Of all the Amicus portmanteau collections that made it onto TV in the mid seventies the film that sticks in my memory of illicit late night sessions spent inches from the glowing screen, volume turned down to avoid detection is the aptly named Tales From The Crypt (1972).
A number of things elevate this particular branch of the horror tree when its done well. In TFTC these components come together very nicely indeed to provide a chilling journey towards the end credits.
Established ‘genre’ music suggests a pedigree. ‘The Last Judgement’ is a widely used favourite. The musical choice also provides a spine tingling clue to the setting. If you’re listening to Mussorgsky’s Pictures at an Exhibition or the Great Gates of Kiev odds on you’re in a gallery about to close. When Toccata and Fugue in D minor thunders in under the opening frames - it was composed to put the fear of God in to the congregation – you’re guaranteed a nervous subterranean stroll through the valley of the shadow of death.
Next on the list of things you must not forget to pack are the assembled cast of travellers for whose stories you will bear witness. You’ll be meeting a nice mix of familiar faces some fresh some fading all assigned easily recognisable cameos, the arrogant military type (Nigel Patrick), the flamboyant art lover (Richard Greene), the scheming wife (Joan Collins), the unfaithful husband (Ian Hendry), the suburban snob (Robin Phillips), they’re all here. You probably know people just like them so its going to fun watching what happens.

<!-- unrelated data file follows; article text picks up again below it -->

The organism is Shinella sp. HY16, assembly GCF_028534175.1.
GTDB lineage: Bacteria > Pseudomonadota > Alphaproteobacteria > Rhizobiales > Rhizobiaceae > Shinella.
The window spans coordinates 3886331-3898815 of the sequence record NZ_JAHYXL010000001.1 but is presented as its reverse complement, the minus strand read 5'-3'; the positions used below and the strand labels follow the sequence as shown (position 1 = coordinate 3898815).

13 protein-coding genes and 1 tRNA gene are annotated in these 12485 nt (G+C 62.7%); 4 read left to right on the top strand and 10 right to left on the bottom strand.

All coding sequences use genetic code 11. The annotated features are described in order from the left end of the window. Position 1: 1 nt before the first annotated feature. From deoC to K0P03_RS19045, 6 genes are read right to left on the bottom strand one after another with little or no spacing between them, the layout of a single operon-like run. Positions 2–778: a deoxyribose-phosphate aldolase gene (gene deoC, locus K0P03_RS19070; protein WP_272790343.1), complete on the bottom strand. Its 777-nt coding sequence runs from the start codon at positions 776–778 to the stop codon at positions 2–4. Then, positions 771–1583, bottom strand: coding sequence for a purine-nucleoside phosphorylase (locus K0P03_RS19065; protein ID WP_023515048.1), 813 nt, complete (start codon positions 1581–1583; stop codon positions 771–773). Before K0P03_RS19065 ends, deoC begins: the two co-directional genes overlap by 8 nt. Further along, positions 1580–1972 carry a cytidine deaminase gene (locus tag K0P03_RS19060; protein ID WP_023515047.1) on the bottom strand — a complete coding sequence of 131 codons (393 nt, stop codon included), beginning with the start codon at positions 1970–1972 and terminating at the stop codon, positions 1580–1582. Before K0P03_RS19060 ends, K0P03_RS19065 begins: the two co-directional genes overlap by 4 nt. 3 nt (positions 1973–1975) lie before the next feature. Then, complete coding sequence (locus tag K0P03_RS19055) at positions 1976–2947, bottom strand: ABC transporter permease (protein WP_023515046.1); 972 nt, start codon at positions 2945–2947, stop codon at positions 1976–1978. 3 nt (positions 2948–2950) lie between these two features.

Last on the list of essentials for the journey into darkness the guide to ensure his charges don’t find their own way home just yet. In TFTC a catweasly Geoffrey Bayldon dons a peaked cap to ensure the group follow him deeper into the vaults until they come face to face with the crypt keeper the seer who knows more about his guests than is comfortable for them to know about themselves, yet! Remember he’s not here to make these folks feel at home or is he. Tales from the Crypt features a suitably enigmatic oracle in veteran Ralph Richardson as the crypt keeper. What prophecies lie behind those eyes set, with a crafty twinkle, in an otherwise poker face.
The middle-aged dandy who makes a wish too far, christmas gone badly wrong for our duplicitous housewife, a car accident with a difference for the cheating hubby, how about a midnight visitor you didn’t expect for the stuck up neighbour and my favourite just deserts for a canine loving major who doesn’t see eye-to-eye with those under his care.
Drawing its inspiration from the fifties horror comic of the same name, stylistically Tales From The Crypt is rooted in the seventies. Only the underlying moral of each tale remains timeless. Its very witty and boasts some great performances. Worthy of particular merit Peter Cushing as Grimsdyke the put-upon pensioner who turns up with a valentine card no-one wants to receive and Nigel Patrick who ends up at the sharp end of Patrick Magee’s sightless avenger.
Now which way is out…
Review by Dancemakr
Leave a Reply